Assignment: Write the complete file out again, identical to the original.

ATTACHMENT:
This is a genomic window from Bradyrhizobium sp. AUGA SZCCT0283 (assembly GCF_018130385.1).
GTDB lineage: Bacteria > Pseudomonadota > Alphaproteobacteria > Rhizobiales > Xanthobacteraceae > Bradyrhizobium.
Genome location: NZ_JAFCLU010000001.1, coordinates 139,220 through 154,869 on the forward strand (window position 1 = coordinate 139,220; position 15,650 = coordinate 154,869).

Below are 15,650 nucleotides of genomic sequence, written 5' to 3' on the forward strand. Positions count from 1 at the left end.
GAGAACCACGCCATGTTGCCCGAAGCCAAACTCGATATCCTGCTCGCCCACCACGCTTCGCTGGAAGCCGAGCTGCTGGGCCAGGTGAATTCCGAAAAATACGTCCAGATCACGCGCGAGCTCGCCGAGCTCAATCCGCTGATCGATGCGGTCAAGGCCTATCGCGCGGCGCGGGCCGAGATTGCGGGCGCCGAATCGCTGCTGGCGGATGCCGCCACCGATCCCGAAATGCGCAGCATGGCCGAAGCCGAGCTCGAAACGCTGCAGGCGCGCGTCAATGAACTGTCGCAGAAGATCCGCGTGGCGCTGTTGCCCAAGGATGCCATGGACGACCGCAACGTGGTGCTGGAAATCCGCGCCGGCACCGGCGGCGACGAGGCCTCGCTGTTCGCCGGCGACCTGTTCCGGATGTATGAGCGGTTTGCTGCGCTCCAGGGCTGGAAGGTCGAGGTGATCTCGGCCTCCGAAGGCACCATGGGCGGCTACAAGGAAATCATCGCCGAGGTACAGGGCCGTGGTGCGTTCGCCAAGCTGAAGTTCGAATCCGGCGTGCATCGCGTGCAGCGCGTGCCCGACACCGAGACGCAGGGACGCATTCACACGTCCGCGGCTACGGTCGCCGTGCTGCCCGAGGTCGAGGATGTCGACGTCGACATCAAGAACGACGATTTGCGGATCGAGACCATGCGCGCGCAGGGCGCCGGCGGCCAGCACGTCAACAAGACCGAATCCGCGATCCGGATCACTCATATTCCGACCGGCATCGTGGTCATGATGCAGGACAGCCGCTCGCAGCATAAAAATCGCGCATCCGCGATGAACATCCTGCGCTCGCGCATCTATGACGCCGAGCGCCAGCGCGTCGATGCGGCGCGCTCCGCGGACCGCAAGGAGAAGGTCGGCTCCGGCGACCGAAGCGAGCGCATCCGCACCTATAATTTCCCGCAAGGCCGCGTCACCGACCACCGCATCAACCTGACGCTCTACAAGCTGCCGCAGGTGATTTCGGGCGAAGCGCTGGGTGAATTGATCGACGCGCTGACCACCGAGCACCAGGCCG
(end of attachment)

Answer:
This is a genomic window from Bradyrhizobium sp. AUGA SZCCT0283 (assembly GCF_018130385.1).
GTDB lineage: Bacteria > Pseudomonadota > Alphaproteobacteria > Rhizobiales > Xanthobacteraceae > Bradyrhizobium.
Genome location: NZ_JAFCLU010000001.1, coordinates 139,220 through 154,869 on the forward strand (window position 1 = coordinate 139,220; position 15,650 = coordinate 154,869).

Below are 15,650 nucleotides of genomic sequence, written 5' to 3' on the forward strand. Positions count from 1 at the left end.
GAGAACCACGCCATGTTGCCCGAAGCCAAACTCGATATCCTGCTCGCCCACCACGCTTCGCTGGAAGCCGAGCTGCTGGGCCAGGTGAATTCCGAAAAATACGTCCAGATCACGCGCGAGCTCGCCGAGCTCAATCCGCTGATCGATGCGGTCAAGGCCTATCGCGCGGCGCGGGCCGAGATTGCGGGCGCCGAATCGCTGCTGGCGGATGCCGCCACCGATCCCGAAATGCGCAGCATGGCCGAAGCCGAGCTCGAAACGCTGCAGGCGCGCGTCAATGAACTGTCGCAGAAGATCCGCGTGGCGCTGTTGCCCAAGGATGCCATGGACGACCGCAACGTGGTGCTGGAAATCCGCGCCGGCACCGGCGGCGACGAGGCCTCGCTGTTCGCCGGCGACCTGTTCCGGATGTATGAGCGGTTTGCTGCGCTCCAGGGCTGGAAGGTCGAGGTGATCTCGGCCTCCGAAGGCACCATGGGCGGCTACAAGGAAATCATCGCCGAGGTACAGGGCCGTGGTGCGTTCGCCAAGCTGAAGTTCGAATCCGGCGTGCATCGCGTGCAGCGCGTGCCCGACACCGAGACGCAGGGACGCATTCACACGTCCGCGGCTACGGTCGCCGTGCTGCCCGAGGTCGAGGATGTCGACGTCGACATCAAGAACGACGATTTGCGGATCGAGACCATGCGCGCGCAGGGCGCCGGCGGCCAGCACGTCAACAAGACCGAATCCGCGATCCGGATCACTCATATTCCGACCGGCATCGTGGTCATGATGCAGGACAGCCGCTCGCAGCATAAAAATCGCGCATCCGCGATGAACATCCTGCGCTCGCGCATCTATGACGCCGAGCGCCAGCGCGTCGATGCGGCGCGCTCCGCGGACCGCAAGGAGAAGGTCGGCTCCGGCGACCGAAGCGAGCGCATCCGCACCTATAATTTCCCGCAAGGCCGCGTCACCGACCACCGCATCAACCTGACGCTCTACAAGCTGCCGCAGGTGATTTCGGGCGAAGCGCTGGGTGAATTGATCGACGCGCTGACCACCGAGCACCAGGCCG